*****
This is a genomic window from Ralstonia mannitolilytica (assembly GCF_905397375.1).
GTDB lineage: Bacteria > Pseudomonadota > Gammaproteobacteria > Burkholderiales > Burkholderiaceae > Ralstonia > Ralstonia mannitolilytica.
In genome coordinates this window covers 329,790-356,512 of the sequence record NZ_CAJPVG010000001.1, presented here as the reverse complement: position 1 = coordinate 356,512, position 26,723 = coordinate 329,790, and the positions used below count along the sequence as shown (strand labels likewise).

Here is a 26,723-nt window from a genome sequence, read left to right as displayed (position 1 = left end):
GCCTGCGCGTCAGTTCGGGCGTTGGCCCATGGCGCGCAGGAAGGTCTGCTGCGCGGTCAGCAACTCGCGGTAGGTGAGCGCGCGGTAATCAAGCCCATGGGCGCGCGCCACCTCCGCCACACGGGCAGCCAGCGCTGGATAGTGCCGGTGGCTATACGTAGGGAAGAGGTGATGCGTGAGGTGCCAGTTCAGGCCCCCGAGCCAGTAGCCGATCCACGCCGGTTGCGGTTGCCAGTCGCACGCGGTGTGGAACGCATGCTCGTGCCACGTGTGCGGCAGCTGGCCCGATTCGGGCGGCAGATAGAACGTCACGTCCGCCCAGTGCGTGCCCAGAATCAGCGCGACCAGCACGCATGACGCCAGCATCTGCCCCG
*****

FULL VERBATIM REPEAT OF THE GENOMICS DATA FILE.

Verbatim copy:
This is a genomic window from Ralstonia mannitolilytica (assembly GCF_905397375.1).
GTDB lineage: Bacteria > Pseudomonadota > Gammaproteobacteria > Burkholderiales > Burkholderiaceae > Ralstonia > Ralstonia mannitolilytica.
In genome coordinates this window covers 329,790-356,512 of the sequence record NZ_CAJPVG010000001.1, presented here as the reverse complement: position 1 = coordinate 356,512, position 26,723 = coordinate 329,790, and the positions used below count along the sequence as shown (strand labels likewise).

Here is a 26,723-nt window from a genome sequence, read left to right as displayed (position 1 = left end):
GCCTGCGCGTCAGTTCGGGCGTTGGCCCATGGCGCGCAGGAAGGTCTGCTGCGCGGTCAGCAACTCGCGGTAGGTGAGCGCGCGGTAATCAAGCCCATGGGCGCGCGCCACCTCCGCCACACGGGCAGCCAGCGCTGGATAGTGCCGGTGGCTATACGTAGGGAAGAGGTGATGCGTGAGGTGCCAGTTCAGGCCCCCGAGCCAGTAGCCGATCCACGCCGGTTGCGGTTGCCAGTCGCACGCGGTGTGGAACGCATGCTCGTGCCACGTGTGCGGCAGCTGGCCCGATTCGGGCGGCAGATAGAACGTCACGTCCGCCCAGTGCGTGCCCAGAATCAGCGCGACCAGCACGCATGACGCCAGCATCTGCCCCG